Neurological Disorders: Myasthenia Gravis

What is it?

Myasthenia gravis (MG) is a type of neurological disorder, and results from a dysfunction in the neuromuscular junction (NMJ) region of the nervous system. This is the area where the electrical impulses from nerve fibers enter a muscle. A Neurologist is frequently involved in the care of MG patients.

This disease results in skeletal muscle weakness, usually in a fluctuating pattern, and in severe cases respiratory paralysis (breathing difficulties) and death may occur without proper medical intervention.

More on the basics of Myasthenia Gravis

As mentioned above the problem for MG patients lies in their NMJ. Skeletal muscles are also called as voluntary muscles, as their action is under our control e.g. biceps muscle; it is used for bending the elbow as per our desire. Just for the discussion purpose, there are two more types of muscles in our body, and they are not under our control and accordingly they are called as involuntary muscles; heart and smooth muscles like gastrointestinal muscles belong to this group.

MG affects the NMJ of only voluntary or skeletal muscles, so only their function is affected; heart and smooth muscles are spared.

For a voluntary muscle to perform, the command comes from the voluntary centers in the brain. These centers are located in the region called as motor cortex that is part of a larger area of the brain called as frontal lobe. The nerve impulses (electrical signals) generated there reach the skeletal muscles in this fashion; motor cortex → sub-cortical white matter → internal capsule → brain stem → spinal cord → motor spinal roots → peripheral nerve → NMJ →muscle → and results in the muscle movement.

The NMJ is also called as a synapse (a junction between two nerve fibers or a nerve fiber and a muscle fiber). It is divided into pre-synaptic, post-synaptic and in between areas. When the nerve impulse from the brain reaches the pre-synaptic area, certain ionic movement will take place and a chemical (neuro-chemical or neurotransmitter) by name Acetylcholine (Ach) is liberated from the pre-synaptic segment. Ach passes through the synapse and reaches the post synaptic area and attaches to structures called as Ach receptors. This attachment initiates certain ionic movements again, and results in the generation of an electric potential on the muscle cell membranes which then spreads throughout the muscle and effectuate a muscle contraction.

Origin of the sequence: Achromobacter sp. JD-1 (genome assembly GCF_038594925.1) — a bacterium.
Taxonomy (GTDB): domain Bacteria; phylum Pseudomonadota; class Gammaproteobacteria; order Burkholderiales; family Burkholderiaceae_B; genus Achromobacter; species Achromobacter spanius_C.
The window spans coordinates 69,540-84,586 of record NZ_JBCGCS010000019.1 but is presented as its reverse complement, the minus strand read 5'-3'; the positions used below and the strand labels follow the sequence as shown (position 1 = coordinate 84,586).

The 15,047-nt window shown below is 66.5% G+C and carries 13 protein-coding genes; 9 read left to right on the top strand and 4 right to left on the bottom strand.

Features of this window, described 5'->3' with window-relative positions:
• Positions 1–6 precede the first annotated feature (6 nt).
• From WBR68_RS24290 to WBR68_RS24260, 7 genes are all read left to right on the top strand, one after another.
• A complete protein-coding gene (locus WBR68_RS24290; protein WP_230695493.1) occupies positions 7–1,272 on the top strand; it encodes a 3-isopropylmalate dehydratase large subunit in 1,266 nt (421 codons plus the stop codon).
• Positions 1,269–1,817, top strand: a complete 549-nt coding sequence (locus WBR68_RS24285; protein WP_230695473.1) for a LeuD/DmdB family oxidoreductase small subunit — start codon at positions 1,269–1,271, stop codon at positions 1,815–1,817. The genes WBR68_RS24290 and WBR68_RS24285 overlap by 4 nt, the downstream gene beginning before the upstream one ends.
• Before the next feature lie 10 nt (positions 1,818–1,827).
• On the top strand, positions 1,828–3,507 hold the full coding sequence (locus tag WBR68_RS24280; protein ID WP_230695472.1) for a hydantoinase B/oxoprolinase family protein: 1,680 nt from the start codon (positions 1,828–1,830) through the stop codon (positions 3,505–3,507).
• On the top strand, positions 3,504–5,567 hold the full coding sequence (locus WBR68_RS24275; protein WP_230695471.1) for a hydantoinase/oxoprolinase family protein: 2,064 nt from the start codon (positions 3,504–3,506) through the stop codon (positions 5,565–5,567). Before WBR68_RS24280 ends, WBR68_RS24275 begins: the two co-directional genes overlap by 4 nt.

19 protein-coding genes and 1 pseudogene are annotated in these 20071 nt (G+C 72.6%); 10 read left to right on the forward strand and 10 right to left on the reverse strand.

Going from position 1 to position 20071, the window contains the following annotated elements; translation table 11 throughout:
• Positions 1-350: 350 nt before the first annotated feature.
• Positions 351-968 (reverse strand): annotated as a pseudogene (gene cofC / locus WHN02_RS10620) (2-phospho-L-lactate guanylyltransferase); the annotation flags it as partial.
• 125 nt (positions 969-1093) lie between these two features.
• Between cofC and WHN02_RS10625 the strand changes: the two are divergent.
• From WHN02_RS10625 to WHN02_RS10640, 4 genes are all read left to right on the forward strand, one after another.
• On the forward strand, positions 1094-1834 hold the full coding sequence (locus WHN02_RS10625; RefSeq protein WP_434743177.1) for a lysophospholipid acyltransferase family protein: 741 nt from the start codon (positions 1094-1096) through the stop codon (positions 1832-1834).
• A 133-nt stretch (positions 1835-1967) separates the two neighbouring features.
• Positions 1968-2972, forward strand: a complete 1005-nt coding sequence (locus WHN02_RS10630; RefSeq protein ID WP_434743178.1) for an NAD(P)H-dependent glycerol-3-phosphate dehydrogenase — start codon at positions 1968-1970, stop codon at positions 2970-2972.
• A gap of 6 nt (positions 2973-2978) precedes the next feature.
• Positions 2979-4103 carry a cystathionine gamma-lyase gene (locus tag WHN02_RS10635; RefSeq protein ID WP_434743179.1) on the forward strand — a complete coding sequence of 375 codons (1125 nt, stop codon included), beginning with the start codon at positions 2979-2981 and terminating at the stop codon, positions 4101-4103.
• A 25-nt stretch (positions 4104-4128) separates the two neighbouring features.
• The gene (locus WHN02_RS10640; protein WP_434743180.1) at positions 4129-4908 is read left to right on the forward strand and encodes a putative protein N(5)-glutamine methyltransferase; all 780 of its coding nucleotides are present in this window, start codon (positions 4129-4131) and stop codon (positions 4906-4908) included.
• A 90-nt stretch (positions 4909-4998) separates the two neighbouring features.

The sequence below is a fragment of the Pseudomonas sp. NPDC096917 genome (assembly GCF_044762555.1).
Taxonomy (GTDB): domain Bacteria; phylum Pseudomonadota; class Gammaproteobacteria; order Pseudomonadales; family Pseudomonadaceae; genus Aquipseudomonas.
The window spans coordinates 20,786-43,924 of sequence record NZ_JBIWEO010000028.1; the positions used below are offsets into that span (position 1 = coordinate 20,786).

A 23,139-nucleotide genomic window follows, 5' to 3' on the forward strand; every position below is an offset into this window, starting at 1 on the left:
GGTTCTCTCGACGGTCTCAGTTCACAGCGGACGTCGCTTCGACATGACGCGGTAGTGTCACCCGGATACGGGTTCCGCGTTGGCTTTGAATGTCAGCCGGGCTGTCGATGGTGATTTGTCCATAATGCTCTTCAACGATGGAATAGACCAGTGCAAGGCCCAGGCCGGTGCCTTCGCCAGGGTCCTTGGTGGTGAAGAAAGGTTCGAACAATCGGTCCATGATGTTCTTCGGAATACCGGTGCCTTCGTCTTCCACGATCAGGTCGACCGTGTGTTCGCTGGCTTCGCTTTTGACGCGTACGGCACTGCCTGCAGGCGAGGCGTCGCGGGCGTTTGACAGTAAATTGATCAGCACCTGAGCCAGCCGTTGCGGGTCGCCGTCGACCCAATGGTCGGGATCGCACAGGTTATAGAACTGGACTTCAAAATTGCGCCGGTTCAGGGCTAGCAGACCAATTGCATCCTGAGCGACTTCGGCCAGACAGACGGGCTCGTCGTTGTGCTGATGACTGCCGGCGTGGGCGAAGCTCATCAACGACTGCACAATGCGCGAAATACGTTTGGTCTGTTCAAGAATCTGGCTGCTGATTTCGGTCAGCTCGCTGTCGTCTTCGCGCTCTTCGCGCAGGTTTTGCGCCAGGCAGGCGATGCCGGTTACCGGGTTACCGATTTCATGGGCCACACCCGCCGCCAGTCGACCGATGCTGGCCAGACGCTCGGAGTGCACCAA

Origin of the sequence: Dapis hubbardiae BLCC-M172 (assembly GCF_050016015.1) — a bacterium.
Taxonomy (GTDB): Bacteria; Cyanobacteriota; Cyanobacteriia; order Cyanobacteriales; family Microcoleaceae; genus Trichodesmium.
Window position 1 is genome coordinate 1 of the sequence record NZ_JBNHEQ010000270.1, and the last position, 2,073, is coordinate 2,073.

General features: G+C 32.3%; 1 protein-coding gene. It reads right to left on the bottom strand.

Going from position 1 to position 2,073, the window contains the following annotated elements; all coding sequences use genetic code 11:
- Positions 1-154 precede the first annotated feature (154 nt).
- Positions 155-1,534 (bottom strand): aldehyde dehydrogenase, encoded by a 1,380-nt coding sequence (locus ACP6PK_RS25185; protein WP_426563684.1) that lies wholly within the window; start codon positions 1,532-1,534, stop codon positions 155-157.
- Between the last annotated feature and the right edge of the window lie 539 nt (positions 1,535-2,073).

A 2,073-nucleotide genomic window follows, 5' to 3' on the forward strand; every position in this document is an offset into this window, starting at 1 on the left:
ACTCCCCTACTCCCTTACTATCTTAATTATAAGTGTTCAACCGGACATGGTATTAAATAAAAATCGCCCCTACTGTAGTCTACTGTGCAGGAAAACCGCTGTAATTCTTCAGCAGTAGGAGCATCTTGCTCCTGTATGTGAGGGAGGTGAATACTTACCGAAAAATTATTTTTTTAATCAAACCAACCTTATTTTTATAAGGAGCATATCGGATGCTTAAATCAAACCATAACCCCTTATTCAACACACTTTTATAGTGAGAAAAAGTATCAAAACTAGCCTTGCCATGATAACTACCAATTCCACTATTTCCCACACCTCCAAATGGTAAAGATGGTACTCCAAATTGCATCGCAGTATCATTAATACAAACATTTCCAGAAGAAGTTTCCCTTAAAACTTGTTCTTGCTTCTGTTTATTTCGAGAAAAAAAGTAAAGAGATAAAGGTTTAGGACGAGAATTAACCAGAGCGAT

In Myasthenia Gravis; the pre-synaptic area, the quantity and quality of Ach liberated, are all normal, but the post synaptic area is defective. The Ach receptors in this area are damaged, mediated by certain antibodies in the body (see details below)

Myasthenia Gravis is an autoimmune disorder

Normally our immune system protects us by fighting against external dangers called as antigens (infective agents like bacteria, viruses, inflammatory agents etc). Antigens are generally outside substances, and antibodies are substances produced in the body to fight against the antigens and protect us.

But under certain circumstances the immune system, instead of attacking an external threat, paradoxically attacks our own body cells. This condition is called as autoimmune disorders, and MG is an example for it. In Myasthenia Gravis certain our own antibodies, instead of helping us mount a reaction against Ach receptors at the NMJ causing reduction in the number of these receptors. Due to this even though Ach is available the electrical signals arriving from the brain towards the muscles get blocked at NMJ area and this result in weakness of these muscles. Patients with MG have a higher incidence of other autoimmune disorders like thyroiditis, lupus, rheumatoid arthritis etc.

Certain medications like penicillamine also can cause MG like syndrome. This generally should resolve on stopping the offending agent.

Who gets Myasthenia Gravis?

MG can affect almost anybody and it doesn’t respect gender, age, race, ethnicity etc. It affects women at an earlier age as compared to men in general. Highest incidence for women is around 20 to 35 years; for men around 35 to 50 years.